The two Supreme Court decisions also fall into this same status. The BCRA remains in force, along with at least some of the restrictions on political speech. Racial preferences may have suffered a body blow, but we still have not succeeded in pushing market-based solutions to resolve the vestiges of the government failures to enforce the 14th Amendment for 100 years. I agree that these represent opportunities for conservative action to implement positive policies and solutions, but that's all they represent -- opportunities, not victories in and of themselves.

The single exception was the Pence amendment barring implementation of a new Fairness Doctrine by the FCC. That represented a legislative success against statism and the curtailing of free speech It's a victory for conservative policy, not just a barricade to leftist overreach, although it was that, too. It used the representative process to show that conservatism is the best defense of personal liberty -- and when properly introduced, has a wide range of support. Over 110 Democrats voted for the Pence amendment.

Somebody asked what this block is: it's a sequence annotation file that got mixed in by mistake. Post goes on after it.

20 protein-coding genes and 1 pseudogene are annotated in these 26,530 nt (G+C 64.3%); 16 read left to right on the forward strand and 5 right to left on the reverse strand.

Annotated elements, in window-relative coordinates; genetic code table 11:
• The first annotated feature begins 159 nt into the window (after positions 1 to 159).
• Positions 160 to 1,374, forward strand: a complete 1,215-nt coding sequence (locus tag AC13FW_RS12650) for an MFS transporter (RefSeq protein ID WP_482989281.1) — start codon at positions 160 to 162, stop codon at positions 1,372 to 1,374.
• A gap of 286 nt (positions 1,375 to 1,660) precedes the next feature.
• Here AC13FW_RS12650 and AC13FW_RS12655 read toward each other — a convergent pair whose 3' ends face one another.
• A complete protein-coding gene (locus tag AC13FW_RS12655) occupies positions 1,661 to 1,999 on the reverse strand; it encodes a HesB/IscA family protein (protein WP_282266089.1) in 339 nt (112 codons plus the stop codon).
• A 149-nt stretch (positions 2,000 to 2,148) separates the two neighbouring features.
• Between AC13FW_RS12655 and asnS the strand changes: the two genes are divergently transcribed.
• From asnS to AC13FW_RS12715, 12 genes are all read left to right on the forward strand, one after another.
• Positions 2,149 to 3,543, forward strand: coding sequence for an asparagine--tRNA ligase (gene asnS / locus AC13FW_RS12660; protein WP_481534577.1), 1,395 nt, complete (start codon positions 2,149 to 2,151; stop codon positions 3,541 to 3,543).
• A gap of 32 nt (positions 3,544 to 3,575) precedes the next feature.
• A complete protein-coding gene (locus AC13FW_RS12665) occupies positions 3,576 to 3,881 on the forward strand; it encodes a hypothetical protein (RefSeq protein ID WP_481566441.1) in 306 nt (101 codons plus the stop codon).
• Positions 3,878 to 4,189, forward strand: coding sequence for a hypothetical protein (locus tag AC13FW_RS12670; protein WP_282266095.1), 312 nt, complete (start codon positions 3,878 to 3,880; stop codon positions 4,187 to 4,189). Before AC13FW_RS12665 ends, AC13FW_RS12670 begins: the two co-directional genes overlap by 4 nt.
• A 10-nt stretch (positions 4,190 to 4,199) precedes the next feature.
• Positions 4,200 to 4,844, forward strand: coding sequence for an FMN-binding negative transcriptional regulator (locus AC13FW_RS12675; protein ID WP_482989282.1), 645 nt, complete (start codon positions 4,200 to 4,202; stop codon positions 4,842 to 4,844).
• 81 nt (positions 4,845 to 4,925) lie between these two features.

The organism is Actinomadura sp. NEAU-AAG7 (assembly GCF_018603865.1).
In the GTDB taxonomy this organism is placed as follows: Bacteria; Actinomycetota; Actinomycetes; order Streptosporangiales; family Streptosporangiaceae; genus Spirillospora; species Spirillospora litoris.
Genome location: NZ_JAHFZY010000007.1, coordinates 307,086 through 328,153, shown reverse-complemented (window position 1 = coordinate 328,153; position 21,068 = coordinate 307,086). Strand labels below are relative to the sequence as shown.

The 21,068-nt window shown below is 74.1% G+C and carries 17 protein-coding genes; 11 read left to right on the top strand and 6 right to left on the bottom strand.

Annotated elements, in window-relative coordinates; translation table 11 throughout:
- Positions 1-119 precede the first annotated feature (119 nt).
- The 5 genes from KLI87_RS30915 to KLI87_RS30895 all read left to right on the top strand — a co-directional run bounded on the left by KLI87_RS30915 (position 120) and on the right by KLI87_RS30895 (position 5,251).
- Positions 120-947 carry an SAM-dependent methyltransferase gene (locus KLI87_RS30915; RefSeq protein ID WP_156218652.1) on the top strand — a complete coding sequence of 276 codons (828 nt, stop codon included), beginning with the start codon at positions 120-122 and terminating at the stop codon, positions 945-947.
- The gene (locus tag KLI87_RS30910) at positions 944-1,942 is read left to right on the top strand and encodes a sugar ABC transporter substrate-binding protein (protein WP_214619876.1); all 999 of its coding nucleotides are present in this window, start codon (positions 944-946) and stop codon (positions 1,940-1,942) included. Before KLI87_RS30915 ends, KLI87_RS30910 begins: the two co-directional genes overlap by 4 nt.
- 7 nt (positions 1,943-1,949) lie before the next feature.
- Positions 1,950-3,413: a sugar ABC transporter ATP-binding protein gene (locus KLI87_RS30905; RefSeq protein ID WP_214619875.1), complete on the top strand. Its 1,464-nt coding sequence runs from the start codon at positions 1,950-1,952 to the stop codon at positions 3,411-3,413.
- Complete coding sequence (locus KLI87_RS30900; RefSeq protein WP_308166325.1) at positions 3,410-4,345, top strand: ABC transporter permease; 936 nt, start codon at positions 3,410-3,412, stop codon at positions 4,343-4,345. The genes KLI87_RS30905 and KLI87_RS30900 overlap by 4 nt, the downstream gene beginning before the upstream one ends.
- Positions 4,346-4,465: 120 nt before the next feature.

We need to focus on real victory, which comes when conservative policies get adopted and succeed. If we want to celebrate the Supreme Court decision striking racial preferences, we should do so by introducing policies that positively counter the remaining effects of official government racism. If we celebrate the demise of the immigration bill, we need to ensure that we do something to secure the borders and fix the visa system.

We had a good week, but it's way too early to pop the champagne corks.

UPDATE: Another good friend in the blogosphere, Bruce Kesler, tries to bridge the gap:

Mark is correct to point at the Internet as an embodiment of that civic discussion, serving to remind otherwise imperious legislators. Ed is correct to bemoan the extent of intrusion into our daily affairs by such legislators and seek their reversal.

Mark and Ed are invaluable resources in those struggles. Both, however, miss that it is process that matters more than results. Rich Lowry, of National Review, reminds us that, “Now, there is really no such thing as an "inside game" anymore, since bloggers make sure it gets "outside." Both the right and the left will take advantage of this, for good and ill policy ends. But it's clearly an enhancement of democracy.”